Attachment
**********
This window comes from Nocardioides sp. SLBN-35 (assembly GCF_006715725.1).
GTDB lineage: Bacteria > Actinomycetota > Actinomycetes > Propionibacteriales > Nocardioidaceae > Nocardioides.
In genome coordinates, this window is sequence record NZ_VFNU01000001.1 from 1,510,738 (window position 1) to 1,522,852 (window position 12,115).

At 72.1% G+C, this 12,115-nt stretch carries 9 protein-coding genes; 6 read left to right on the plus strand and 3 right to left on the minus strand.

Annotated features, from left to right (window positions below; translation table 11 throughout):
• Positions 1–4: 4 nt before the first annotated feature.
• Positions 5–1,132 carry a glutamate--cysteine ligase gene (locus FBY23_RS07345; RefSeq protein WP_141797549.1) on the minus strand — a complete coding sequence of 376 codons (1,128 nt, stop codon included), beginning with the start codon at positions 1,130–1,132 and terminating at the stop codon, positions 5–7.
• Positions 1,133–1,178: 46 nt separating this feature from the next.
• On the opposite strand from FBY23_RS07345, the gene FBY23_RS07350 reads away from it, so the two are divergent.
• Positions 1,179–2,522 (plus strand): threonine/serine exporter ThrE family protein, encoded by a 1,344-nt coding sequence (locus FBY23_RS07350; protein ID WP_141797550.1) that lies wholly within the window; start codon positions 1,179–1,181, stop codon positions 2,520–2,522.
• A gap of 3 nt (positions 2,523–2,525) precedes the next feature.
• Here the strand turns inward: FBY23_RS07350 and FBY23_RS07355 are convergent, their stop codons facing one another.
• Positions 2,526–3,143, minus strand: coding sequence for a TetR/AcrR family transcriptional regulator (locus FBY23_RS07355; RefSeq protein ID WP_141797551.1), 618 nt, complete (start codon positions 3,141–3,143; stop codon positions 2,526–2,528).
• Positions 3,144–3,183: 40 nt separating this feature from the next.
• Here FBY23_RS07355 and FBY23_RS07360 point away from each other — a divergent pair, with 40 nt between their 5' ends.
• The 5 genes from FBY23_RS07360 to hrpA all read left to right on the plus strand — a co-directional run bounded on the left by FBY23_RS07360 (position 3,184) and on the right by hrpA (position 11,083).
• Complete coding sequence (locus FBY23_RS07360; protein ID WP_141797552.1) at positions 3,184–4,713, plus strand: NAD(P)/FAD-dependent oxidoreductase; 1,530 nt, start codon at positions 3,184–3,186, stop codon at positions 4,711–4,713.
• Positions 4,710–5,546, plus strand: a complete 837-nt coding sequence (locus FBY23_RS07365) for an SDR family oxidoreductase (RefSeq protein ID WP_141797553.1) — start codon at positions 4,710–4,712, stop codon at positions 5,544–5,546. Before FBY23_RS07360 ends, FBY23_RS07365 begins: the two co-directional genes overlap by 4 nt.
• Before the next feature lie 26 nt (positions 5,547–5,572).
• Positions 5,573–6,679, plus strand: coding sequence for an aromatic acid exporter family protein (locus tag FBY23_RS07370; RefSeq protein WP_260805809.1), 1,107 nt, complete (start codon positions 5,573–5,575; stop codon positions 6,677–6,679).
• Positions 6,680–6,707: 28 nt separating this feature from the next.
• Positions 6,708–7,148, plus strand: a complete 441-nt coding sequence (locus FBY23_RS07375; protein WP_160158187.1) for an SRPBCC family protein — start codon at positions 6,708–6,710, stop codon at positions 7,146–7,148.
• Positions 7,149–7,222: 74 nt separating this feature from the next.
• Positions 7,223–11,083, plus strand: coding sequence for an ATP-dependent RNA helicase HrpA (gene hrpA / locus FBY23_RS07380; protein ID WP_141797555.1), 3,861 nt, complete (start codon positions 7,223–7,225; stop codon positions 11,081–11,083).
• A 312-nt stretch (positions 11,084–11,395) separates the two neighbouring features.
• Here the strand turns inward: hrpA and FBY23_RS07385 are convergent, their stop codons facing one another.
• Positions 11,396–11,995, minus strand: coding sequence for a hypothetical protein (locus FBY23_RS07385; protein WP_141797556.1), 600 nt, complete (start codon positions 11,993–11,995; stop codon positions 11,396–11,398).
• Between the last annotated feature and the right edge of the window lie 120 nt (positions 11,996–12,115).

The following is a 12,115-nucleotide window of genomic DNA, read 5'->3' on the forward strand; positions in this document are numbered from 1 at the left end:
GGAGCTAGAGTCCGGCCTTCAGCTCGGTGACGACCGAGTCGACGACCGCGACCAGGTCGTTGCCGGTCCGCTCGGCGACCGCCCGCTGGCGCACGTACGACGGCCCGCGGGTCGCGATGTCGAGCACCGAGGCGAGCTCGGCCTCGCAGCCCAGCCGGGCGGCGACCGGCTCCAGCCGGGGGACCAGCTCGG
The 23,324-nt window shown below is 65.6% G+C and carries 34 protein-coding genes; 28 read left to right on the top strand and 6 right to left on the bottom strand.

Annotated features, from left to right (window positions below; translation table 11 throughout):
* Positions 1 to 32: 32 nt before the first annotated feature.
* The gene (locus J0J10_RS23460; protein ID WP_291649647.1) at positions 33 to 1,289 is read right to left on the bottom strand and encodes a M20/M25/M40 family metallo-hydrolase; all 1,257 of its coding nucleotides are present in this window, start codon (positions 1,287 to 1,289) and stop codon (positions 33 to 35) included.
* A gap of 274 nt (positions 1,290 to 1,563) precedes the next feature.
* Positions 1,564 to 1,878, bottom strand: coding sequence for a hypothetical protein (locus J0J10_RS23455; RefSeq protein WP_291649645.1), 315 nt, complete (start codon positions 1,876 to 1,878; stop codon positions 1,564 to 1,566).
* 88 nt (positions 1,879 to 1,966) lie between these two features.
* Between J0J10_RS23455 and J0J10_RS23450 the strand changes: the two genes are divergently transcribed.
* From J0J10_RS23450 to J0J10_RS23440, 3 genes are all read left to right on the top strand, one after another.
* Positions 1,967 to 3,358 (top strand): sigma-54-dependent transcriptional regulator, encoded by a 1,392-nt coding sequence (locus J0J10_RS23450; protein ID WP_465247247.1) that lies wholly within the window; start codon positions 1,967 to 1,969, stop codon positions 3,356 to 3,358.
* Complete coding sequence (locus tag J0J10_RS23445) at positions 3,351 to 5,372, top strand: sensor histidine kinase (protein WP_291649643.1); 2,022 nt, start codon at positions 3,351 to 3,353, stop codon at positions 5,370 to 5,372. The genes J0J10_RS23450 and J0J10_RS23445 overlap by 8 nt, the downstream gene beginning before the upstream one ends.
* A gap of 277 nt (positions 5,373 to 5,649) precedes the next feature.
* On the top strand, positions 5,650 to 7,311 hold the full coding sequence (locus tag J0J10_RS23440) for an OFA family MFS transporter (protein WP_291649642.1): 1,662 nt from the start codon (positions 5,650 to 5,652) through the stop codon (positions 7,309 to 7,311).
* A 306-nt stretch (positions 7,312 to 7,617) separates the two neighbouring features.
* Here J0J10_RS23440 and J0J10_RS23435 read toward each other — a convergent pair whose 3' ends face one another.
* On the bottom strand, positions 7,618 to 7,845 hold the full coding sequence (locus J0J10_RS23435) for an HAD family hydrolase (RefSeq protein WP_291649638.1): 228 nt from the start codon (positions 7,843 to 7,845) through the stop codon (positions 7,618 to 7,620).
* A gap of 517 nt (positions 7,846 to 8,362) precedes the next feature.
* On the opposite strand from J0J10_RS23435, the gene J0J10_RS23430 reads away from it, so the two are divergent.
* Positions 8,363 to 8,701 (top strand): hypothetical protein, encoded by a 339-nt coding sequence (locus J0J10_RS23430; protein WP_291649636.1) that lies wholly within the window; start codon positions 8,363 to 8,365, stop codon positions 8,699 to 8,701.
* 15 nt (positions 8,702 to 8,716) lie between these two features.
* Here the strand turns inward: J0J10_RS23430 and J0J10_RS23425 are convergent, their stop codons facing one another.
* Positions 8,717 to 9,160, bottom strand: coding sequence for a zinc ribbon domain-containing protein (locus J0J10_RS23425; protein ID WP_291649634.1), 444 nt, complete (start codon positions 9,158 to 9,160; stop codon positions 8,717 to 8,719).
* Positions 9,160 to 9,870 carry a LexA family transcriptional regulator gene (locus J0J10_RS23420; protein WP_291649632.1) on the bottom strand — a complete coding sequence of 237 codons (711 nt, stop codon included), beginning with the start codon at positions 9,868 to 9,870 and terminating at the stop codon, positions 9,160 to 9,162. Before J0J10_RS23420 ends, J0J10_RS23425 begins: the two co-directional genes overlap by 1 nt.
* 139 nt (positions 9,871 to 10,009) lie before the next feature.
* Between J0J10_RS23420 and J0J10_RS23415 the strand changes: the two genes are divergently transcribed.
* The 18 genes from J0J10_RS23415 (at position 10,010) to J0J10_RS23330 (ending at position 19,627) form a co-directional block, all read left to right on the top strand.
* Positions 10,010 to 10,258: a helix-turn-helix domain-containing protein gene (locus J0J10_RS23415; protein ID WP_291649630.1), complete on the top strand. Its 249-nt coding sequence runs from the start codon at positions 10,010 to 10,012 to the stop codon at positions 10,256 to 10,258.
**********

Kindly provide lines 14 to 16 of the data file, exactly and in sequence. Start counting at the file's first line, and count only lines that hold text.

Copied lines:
• Positions 3,144–3,183: 40 nt separating this feature from the next.
• Here FBY23_RS07355 and FBY23_RS07360 point away from each other — a divergent pair, with 40 nt between their 5' ends.
• The 5 genes from FBY23_RS07360 to hrpA all read left to right on the plus strand — a co-directional run bounded on the left by FBY23_RS07360 (position 3,184) and on the right by hrpA (position 11,083).